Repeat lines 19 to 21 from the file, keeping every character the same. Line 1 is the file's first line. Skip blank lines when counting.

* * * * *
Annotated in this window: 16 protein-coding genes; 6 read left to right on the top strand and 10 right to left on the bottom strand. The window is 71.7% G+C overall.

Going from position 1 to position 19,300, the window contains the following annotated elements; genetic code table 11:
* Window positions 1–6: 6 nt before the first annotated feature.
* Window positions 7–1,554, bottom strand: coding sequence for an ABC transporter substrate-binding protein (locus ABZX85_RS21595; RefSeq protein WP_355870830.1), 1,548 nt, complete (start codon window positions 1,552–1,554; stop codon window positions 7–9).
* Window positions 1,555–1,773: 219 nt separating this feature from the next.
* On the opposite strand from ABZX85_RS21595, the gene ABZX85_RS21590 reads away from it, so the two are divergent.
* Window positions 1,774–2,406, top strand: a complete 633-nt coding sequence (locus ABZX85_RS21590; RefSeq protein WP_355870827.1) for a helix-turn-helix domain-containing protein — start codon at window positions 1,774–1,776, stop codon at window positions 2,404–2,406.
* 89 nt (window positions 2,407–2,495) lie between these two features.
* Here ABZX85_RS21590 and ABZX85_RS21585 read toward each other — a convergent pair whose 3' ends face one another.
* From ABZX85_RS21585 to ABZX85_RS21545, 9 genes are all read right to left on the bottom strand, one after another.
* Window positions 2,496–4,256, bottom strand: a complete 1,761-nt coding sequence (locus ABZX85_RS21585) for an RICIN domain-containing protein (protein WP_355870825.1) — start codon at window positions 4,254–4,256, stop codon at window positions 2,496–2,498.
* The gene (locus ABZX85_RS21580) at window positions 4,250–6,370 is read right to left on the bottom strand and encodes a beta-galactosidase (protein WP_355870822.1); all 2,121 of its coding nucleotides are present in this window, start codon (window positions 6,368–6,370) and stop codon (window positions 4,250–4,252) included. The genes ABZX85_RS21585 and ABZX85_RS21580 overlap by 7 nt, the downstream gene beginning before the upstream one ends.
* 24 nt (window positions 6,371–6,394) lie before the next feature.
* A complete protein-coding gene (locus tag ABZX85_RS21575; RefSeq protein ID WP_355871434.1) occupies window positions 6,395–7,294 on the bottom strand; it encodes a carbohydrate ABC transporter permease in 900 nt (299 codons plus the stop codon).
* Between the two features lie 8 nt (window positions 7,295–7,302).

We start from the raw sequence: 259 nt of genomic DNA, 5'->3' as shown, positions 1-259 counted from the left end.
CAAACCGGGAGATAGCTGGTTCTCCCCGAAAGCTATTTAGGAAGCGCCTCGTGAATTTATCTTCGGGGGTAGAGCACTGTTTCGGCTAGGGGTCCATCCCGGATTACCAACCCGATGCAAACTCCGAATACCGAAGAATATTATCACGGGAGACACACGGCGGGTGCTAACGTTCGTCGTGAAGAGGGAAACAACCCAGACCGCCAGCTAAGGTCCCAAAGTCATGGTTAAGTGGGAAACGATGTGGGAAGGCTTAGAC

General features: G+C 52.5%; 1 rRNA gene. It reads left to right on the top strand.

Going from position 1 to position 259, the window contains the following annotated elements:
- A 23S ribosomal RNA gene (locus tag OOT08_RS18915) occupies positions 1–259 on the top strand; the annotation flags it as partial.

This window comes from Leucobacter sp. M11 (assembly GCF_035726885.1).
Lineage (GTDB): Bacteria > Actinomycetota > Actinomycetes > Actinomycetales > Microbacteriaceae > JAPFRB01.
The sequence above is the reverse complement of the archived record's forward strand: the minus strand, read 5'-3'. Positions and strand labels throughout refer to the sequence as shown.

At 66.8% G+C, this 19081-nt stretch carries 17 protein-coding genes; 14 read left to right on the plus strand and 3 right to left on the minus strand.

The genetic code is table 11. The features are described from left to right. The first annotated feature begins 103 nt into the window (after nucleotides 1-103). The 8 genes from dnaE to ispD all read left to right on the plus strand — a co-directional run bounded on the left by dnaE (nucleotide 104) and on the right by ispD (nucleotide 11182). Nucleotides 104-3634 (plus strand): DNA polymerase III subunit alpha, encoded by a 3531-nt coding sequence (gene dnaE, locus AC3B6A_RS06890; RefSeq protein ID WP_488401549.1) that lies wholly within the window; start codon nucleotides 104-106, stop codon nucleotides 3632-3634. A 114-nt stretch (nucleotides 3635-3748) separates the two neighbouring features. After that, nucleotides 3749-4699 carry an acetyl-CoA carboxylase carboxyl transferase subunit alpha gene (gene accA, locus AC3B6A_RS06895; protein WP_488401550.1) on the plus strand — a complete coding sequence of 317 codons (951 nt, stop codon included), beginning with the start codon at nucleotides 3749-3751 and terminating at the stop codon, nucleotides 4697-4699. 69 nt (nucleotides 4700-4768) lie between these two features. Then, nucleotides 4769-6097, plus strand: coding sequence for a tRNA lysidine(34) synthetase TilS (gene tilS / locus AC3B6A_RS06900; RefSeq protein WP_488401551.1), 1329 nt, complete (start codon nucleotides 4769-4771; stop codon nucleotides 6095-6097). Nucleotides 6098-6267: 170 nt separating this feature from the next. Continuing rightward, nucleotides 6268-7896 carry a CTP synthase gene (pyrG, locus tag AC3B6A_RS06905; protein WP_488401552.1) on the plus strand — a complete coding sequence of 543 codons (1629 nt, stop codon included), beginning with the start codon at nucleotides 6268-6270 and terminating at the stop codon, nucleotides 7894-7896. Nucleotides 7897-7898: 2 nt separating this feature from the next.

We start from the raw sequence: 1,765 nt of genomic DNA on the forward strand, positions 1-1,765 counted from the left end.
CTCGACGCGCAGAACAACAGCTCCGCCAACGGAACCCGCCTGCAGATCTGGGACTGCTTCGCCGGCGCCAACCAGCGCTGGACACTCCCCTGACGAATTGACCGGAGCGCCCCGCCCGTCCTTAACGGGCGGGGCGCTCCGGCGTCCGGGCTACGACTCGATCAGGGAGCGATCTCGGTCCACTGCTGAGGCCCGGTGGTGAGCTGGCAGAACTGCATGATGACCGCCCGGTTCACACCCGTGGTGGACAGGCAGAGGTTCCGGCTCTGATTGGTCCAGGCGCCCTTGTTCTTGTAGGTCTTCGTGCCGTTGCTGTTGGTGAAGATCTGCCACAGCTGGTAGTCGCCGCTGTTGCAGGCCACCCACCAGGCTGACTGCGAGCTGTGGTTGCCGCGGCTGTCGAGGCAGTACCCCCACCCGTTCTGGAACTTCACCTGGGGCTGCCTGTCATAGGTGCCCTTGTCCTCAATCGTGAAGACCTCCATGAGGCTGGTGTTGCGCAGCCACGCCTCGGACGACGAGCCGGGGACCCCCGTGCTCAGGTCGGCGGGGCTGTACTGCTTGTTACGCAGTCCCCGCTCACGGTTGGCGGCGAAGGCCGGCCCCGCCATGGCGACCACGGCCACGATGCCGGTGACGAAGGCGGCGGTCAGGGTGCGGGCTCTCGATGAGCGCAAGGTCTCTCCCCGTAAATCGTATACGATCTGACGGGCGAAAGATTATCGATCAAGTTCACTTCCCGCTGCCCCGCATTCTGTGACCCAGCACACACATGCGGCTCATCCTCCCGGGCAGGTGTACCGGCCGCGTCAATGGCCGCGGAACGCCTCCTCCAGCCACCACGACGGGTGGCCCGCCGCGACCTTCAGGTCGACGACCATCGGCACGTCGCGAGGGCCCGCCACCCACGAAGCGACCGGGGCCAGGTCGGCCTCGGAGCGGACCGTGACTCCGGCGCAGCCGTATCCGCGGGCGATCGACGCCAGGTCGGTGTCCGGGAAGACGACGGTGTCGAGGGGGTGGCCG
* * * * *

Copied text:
Going from position 1 to position 259, the window contains the following annotated elements:
- A 23S ribosomal RNA gene (locus tag OOT08_RS18915) occupies positions 1–259 on the top strand; the annotation flags it as partial.

This window comes from Leucobacter sp. M11 (assembly GCF_035726885.1).